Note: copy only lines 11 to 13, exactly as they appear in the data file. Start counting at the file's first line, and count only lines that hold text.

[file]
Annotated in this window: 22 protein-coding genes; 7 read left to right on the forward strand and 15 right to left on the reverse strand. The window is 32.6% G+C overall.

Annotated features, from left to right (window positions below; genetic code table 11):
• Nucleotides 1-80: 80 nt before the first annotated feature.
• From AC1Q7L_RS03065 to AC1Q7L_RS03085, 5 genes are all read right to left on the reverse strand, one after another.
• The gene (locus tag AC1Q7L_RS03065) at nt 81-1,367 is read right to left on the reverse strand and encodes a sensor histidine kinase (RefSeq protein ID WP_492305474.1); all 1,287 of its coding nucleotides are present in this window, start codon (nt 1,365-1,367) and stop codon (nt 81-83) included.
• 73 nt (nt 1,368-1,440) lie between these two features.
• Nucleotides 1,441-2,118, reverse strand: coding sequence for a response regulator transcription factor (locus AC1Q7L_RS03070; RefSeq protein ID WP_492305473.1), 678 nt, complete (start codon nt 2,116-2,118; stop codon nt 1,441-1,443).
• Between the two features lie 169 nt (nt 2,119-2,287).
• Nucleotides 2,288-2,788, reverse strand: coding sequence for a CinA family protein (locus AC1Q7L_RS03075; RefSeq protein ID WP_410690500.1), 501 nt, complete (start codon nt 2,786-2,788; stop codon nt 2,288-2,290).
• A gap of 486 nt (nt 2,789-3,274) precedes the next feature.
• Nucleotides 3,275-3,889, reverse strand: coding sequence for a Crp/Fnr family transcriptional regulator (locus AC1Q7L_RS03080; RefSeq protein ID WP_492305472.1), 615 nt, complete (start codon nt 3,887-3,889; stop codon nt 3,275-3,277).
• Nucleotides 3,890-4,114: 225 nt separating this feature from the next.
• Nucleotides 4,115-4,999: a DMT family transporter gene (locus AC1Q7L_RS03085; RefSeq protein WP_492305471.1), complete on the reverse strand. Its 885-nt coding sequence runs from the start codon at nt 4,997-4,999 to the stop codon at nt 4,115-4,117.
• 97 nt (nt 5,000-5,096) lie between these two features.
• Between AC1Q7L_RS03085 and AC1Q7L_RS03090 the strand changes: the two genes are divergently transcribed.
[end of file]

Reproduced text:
• Nucleotides 3,275-3,889, reverse strand: coding sequence for a Crp/Fnr family transcriptional regulator (locus AC1Q7L_RS03080; RefSeq protein ID WP_492305472.1), 615 nt, complete (start codon nt 3,887-3,889; stop codon nt 3,275-3,277).
• Nucleotides 3,890-4,114: 225 nt separating this feature from the next.
• Nucleotides 4,115-4,999: a DMT family transporter gene (locus AC1Q7L_RS03085; RefSeq protein WP_492305471.1), complete on the reverse strand. Its 885-nt coding sequence runs from the start codon at nt 4,997-4,999 to the stop codon at nt 4,115-4,117.